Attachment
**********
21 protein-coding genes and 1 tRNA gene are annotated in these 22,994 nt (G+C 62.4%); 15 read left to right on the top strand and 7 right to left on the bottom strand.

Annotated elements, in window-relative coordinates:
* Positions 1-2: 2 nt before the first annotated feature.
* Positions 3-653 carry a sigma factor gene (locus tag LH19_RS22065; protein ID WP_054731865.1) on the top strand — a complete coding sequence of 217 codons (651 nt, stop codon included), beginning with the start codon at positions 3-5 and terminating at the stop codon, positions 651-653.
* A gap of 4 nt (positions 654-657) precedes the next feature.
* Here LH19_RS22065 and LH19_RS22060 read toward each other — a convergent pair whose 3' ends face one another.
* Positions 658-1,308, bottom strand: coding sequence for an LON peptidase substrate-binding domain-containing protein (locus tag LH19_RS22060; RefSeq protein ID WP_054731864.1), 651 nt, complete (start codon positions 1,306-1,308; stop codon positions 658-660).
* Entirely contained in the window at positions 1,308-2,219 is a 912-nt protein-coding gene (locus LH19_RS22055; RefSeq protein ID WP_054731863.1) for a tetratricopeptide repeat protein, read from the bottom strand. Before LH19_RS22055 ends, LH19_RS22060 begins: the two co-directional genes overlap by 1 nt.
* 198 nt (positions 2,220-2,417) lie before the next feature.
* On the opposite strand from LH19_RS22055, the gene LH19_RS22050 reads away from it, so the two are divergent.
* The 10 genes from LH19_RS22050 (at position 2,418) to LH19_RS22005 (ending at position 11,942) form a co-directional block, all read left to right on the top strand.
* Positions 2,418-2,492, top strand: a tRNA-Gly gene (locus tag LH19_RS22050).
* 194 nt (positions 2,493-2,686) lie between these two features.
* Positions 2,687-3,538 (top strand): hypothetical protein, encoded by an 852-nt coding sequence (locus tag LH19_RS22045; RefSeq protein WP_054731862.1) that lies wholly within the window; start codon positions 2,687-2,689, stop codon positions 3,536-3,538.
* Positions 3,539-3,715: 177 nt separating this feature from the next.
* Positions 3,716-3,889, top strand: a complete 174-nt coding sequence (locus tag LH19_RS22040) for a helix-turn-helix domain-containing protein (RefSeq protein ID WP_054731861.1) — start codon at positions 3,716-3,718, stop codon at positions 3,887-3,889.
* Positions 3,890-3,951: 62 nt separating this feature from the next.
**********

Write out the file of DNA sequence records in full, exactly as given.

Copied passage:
21 protein-coding genes and 1 tRNA gene are annotated in these 22,994 nt (G+C 62.4%); 15 read left to right on the top strand and 7 right to left on the bottom strand.

Annotated elements, in window-relative coordinates:
* Positions 1-2: 2 nt before the first annotated feature.
* Positions 3-653 carry a sigma factor gene (locus tag LH19_RS22065; protein ID WP_054731865.1) on the top strand — a complete coding sequence of 217 codons (651 nt, stop codon included), beginning with the start codon at positions 3-5 and terminating at the stop codon, positions 651-653.
* A gap of 4 nt (positions 654-657) precedes the next feature.
* Here LH19_RS22065 and LH19_RS22060 read toward each other — a convergent pair whose 3' ends face one another.
* Positions 658-1,308, bottom strand: coding sequence for an LON peptidase substrate-binding domain-containing protein (locus tag LH19_RS22060; RefSeq protein ID WP_054731864.1), 651 nt, complete (start codon positions 1,306-1,308; stop codon positions 658-660).
* Entirely contained in the window at positions 1,308-2,219 is a 912-nt protein-coding gene (locus LH19_RS22055; RefSeq protein ID WP_054731863.1) for a tetratricopeptide repeat protein, read from the bottom strand. Before LH19_RS22055 ends, LH19_RS22060 begins: the two co-directional genes overlap by 1 nt.
* 198 nt (positions 2,220-2,417) lie before the next feature.
* On the opposite strand from LH19_RS22055, the gene LH19_RS22050 reads away from it, so the two are divergent.
* The 10 genes from LH19_RS22050 (at position 2,418) to LH19_RS22005 (ending at position 11,942) form a co-directional block, all read left to right on the top strand.
* Positions 2,418-2,492, top strand: a tRNA-Gly gene (locus tag LH19_RS22050).
* 194 nt (positions 2,493-2,686) lie between these two features.
* Positions 2,687-3,538 (top strand): hypothetical protein, encoded by an 852-nt coding sequence (locus tag LH19_RS22045; RefSeq protein WP_054731862.1) that lies wholly within the window; start codon positions 2,687-2,689, stop codon positions 3,536-3,538.
* Positions 3,539-3,715: 177 nt separating this feature from the next.
* Positions 3,716-3,889, top strand: a complete 174-nt coding sequence (locus tag LH19_RS22040) for a helix-turn-helix domain-containing protein (RefSeq protein ID WP_054731861.1) — start codon at positions 3,716-3,718, stop codon at positions 3,887-3,889.
* Positions 3,890-3,951: 62 nt separating this feature from the next.